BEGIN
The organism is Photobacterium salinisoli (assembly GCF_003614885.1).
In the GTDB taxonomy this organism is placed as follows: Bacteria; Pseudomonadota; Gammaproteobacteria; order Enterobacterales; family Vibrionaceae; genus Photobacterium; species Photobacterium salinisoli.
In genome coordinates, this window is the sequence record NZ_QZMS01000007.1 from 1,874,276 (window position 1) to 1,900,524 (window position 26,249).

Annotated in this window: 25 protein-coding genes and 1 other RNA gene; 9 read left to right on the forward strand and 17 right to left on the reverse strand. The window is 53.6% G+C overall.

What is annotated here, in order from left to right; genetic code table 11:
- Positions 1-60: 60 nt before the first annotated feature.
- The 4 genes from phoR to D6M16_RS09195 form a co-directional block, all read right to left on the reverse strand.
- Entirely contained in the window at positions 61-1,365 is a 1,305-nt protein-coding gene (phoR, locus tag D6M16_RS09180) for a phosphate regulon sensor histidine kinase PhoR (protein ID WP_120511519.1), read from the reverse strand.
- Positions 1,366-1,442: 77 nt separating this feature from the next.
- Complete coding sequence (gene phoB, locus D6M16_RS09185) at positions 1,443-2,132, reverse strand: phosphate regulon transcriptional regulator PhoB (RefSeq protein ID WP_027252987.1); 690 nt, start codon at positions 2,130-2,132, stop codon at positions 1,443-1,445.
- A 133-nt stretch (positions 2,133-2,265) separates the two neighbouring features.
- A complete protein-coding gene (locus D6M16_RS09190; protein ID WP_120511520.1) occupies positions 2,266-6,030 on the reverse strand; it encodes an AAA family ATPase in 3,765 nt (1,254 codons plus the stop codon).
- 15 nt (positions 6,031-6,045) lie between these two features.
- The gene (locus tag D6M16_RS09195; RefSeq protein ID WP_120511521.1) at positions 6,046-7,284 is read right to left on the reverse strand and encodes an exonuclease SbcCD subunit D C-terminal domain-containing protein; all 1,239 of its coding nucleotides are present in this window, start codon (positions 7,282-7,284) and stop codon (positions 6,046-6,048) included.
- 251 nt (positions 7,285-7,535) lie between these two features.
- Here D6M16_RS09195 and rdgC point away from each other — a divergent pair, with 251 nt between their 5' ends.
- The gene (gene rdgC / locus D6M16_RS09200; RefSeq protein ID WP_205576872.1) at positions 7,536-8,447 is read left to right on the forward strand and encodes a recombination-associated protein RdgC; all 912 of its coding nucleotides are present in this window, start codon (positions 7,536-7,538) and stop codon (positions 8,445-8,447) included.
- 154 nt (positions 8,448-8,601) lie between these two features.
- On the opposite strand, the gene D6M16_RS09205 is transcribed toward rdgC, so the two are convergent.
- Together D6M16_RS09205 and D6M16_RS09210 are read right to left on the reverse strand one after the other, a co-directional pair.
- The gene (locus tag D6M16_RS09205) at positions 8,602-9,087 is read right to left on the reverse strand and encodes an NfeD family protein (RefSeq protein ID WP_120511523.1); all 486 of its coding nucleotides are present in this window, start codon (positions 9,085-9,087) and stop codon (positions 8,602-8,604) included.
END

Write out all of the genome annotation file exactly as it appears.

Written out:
The organism is Photobacterium salinisoli (assembly GCF_003614885.1).
In the GTDB taxonomy this organism is placed as follows: Bacteria; Pseudomonadota; Gammaproteobacteria; order Enterobacterales; family Vibrionaceae; genus Photobacterium; species Photobacterium salinisoli.
In genome coordinates, this window is the sequence record NZ_QZMS01000007.1 from 1,874,276 (window position 1) to 1,900,524 (window position 26,249).

Annotated in this window: 25 protein-coding genes and 1 other RNA gene; 9 read left to right on the forward strand and 17 right to left on the reverse strand. The window is 53.6% G+C overall.

What is annotated here, in order from left to right; genetic code table 11:
- Positions 1-60: 60 nt before the first annotated feature.
- The 4 genes from phoR to D6M16_RS09195 form a co-directional block, all read right to left on the reverse strand.
- Entirely contained in the window at positions 61-1,365 is a 1,305-nt protein-coding gene (phoR, locus tag D6M16_RS09180) for a phosphate regulon sensor histidine kinase PhoR (protein ID WP_120511519.1), read from the reverse strand.
- Positions 1,366-1,442: 77 nt separating this feature from the next.
- Complete coding sequence (gene phoB, locus D6M16_RS09185) at positions 1,443-2,132, reverse strand: phosphate regulon transcriptional regulator PhoB (RefSeq protein ID WP_027252987.1); 690 nt, start codon at positions 2,130-2,132, stop codon at positions 1,443-1,445.
- A 133-nt stretch (positions 2,133-2,265) separates the two neighbouring features.
- A complete protein-coding gene (locus D6M16_RS09190; protein ID WP_120511520.1) occupies positions 2,266-6,030 on the reverse strand; it encodes an AAA family ATPase in 3,765 nt (1,254 codons plus the stop codon).
- 15 nt (positions 6,031-6,045) lie between these two features.
- The gene (locus tag D6M16_RS09195; RefSeq protein ID WP_120511521.1) at positions 6,046-7,284 is read right to left on the reverse strand and encodes an exonuclease SbcCD subunit D C-terminal domain-containing protein; all 1,239 of its coding nucleotides are present in this window, start codon (positions 7,282-7,284) and stop codon (positions 6,046-6,048) included.
- 251 nt (positions 7,285-7,535) lie between these two features.
- Here D6M16_RS09195 and rdgC point away from each other — a divergent pair, with 251 nt between their 5' ends.
- The gene (gene rdgC / locus D6M16_RS09200; RefSeq protein ID WP_205576872.1) at positions 7,536-8,447 is read left to right on the forward strand and encodes a recombination-associated protein RdgC; all 912 of its coding nucleotides are present in this window, start codon (positions 7,536-7,538) and stop codon (positions 8,445-8,447) included.
- 154 nt (positions 8,448-8,601) lie between these two features.
- On the opposite strand, the gene D6M16_RS09205 is transcribed toward rdgC, so the two are convergent.
- Together D6M16_RS09205 and D6M16_RS09210 are read right to left on the reverse strand one after the other, a co-directional pair.
- The gene (locus tag D6M16_RS09205) at positions 8,602-9,087 is read right to left on the reverse strand and encodes an NfeD family protein (RefSeq protein ID WP_120511523.1); all 486 of its coding nucleotides are present in this window, start codon (positions 9,085-9,087) and stop codon (positions 8,602-8,604) included.